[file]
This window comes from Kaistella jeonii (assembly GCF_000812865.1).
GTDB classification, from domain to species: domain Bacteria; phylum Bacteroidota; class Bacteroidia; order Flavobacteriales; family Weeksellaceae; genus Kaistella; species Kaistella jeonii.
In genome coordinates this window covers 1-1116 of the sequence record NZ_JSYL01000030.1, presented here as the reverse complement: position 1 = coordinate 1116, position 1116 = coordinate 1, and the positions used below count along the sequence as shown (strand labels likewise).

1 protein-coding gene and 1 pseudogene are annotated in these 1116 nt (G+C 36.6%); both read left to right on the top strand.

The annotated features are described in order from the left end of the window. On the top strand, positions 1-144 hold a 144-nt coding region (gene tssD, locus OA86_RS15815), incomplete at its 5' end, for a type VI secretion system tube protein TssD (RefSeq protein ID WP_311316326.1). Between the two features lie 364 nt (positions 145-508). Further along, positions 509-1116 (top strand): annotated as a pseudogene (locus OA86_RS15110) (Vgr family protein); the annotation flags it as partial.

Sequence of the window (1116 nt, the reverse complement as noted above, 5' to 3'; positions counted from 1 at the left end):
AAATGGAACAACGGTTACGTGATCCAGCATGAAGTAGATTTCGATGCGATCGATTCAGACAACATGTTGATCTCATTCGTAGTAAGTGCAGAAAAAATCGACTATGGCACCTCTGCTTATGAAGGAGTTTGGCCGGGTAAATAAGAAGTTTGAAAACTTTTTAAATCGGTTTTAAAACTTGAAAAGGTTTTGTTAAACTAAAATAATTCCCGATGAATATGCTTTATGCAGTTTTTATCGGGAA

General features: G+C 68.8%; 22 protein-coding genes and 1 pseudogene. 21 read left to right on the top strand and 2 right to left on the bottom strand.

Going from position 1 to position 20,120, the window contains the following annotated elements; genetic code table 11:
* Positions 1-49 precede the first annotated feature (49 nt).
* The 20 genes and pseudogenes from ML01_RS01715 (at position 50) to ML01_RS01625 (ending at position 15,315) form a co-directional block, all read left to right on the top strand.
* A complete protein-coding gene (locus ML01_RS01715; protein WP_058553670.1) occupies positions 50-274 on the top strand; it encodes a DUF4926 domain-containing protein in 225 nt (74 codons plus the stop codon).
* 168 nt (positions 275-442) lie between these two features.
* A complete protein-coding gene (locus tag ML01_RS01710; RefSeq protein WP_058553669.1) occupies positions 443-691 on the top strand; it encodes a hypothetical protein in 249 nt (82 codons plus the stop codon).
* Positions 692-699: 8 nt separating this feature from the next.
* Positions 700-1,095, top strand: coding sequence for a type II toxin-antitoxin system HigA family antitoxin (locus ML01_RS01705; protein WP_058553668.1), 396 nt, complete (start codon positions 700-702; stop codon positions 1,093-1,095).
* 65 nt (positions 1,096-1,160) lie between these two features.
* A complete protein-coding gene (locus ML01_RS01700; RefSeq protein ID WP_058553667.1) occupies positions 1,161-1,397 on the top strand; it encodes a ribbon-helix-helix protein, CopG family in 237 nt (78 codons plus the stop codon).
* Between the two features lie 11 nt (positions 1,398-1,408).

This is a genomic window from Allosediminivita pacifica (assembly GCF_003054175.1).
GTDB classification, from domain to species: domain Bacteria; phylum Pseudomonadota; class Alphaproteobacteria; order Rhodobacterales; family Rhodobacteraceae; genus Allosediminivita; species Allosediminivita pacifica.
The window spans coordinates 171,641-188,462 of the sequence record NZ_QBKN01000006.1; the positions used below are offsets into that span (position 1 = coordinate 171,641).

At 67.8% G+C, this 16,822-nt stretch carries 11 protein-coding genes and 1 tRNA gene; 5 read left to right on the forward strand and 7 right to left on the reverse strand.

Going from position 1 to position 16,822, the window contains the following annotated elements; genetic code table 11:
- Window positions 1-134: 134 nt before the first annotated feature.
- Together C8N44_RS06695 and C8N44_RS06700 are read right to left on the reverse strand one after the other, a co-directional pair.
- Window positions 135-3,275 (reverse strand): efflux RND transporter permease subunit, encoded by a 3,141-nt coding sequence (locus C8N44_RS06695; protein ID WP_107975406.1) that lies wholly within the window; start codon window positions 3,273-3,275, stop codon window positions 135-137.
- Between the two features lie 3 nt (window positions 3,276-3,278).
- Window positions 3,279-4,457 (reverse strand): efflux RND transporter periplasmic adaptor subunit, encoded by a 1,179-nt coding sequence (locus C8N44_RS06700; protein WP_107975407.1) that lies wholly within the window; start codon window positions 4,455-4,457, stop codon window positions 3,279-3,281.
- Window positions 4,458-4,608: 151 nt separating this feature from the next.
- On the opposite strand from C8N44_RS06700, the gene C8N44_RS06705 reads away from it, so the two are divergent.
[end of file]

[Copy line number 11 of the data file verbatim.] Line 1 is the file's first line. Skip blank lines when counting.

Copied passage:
* The 20 genes and pseudogenes from ML01_RS01715 (at position 50) to ML01_RS01625 (ending at position 15,315) form a co-directional block, all read left to right on the top strand.